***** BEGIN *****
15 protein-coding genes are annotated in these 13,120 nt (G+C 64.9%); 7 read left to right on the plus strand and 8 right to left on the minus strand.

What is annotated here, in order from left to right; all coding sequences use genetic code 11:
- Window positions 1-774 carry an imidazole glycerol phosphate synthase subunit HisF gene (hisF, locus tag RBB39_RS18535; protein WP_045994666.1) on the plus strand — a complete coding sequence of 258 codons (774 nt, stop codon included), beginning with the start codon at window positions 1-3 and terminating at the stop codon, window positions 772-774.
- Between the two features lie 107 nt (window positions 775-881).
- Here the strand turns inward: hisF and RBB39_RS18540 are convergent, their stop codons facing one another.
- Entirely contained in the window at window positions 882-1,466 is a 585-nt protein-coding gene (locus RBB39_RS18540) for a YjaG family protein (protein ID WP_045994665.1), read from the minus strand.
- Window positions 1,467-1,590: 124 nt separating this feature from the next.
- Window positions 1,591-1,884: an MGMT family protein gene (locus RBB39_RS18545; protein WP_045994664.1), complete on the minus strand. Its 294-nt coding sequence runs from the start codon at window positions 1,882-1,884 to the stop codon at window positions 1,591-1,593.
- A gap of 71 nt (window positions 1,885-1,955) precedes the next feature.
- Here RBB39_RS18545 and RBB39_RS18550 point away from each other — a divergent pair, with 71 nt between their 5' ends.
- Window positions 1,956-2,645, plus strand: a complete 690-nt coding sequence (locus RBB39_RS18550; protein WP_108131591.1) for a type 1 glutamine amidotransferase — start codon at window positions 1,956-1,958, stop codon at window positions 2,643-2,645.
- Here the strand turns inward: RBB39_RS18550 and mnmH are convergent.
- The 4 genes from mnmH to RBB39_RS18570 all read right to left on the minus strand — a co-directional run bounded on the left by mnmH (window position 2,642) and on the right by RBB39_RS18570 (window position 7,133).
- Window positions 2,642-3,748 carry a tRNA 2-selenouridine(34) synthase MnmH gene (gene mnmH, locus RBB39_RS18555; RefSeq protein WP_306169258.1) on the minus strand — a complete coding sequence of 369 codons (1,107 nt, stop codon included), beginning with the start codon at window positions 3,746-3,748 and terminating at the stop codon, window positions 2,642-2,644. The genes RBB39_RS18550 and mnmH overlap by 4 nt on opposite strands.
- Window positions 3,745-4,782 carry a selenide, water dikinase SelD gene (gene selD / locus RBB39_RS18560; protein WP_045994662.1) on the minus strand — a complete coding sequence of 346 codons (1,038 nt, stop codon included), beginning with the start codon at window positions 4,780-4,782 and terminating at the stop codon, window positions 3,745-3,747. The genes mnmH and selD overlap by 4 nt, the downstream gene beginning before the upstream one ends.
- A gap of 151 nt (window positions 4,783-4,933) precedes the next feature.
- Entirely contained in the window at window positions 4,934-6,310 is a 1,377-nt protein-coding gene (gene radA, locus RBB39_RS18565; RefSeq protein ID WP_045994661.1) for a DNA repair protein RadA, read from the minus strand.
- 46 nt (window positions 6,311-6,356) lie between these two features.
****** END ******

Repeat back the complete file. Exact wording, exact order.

15 protein-coding genes are annotated in these 13,120 nt (G+C 64.9%); 7 read left to right on the plus strand and 8 right to left on the minus strand.

What is annotated here, in order from left to right; all coding sequences use genetic code 11:
- Window positions 1-774 carry an imidazole glycerol phosphate synthase subunit HisF gene (hisF, locus tag RBB39_RS18535; protein WP_045994666.1) on the plus strand — a complete coding sequence of 258 codons (774 nt, stop codon included), beginning with the start codon at window positions 1-3 and terminating at the stop codon, window positions 772-774.
- Between the two features lie 107 nt (window positions 775-881).
- Here the strand turns inward: hisF and RBB39_RS18540 are convergent, their stop codons facing one another.
- Entirely contained in the window at window positions 882-1,466 is a 585-nt protein-coding gene (locus RBB39_RS18540) for a YjaG family protein (protein ID WP_045994665.1), read from the minus strand.
- Window positions 1,467-1,590: 124 nt separating this feature from the next.
- Window positions 1,591-1,884: an MGMT family protein gene (locus RBB39_RS18545; protein WP_045994664.1), complete on the minus strand. Its 294-nt coding sequence runs from the start codon at window positions 1,882-1,884 to the stop codon at window positions 1,591-1,593.
- A gap of 71 nt (window positions 1,885-1,955) precedes the next feature.
- Here RBB39_RS18545 and RBB39_RS18550 point away from each other — a divergent pair, with 71 nt between their 5' ends.
- Window positions 1,956-2,645, plus strand: a complete 690-nt coding sequence (locus RBB39_RS18550; protein WP_108131591.1) for a type 1 glutamine amidotransferase — start codon at window positions 1,956-1,958, stop codon at window positions 2,643-2,645.
- Here the strand turns inward: RBB39_RS18550 and mnmH are convergent.
- The 4 genes from mnmH to RBB39_RS18570 all read right to left on the minus strand — a co-directional run bounded on the left by mnmH (window position 2,642) and on the right by RBB39_RS18570 (window position 7,133).
- Window positions 2,642-3,748 carry a tRNA 2-selenouridine(34) synthase MnmH gene (gene mnmH, locus RBB39_RS18555; RefSeq protein WP_306169258.1) on the minus strand — a complete coding sequence of 369 codons (1,107 nt, stop codon included), beginning with the start codon at window positions 3,746-3,748 and terminating at the stop codon, window positions 2,642-2,644. The genes RBB39_RS18550 and mnmH overlap by 4 nt on opposite strands.
- Window positions 3,745-4,782 carry a selenide, water dikinase SelD gene (gene selD / locus RBB39_RS18560; protein WP_045994662.1) on the minus strand — a complete coding sequence of 346 codons (1,038 nt, stop codon included), beginning with the start codon at window positions 4,780-4,782 and terminating at the stop codon, window positions 3,745-3,747. The genes mnmH and selD overlap by 4 nt, the downstream gene beginning before the upstream one ends.
- A gap of 151 nt (window positions 4,783-4,933) precedes the next feature.
- Entirely contained in the window at window positions 4,934-6,310 is a 1,377-nt protein-coding gene (gene radA, locus RBB39_RS18565; RefSeq protein ID WP_045994661.1) for a DNA repair protein RadA, read from the minus strand.
- 46 nt (window positions 6,311-6,356) lie between these two features.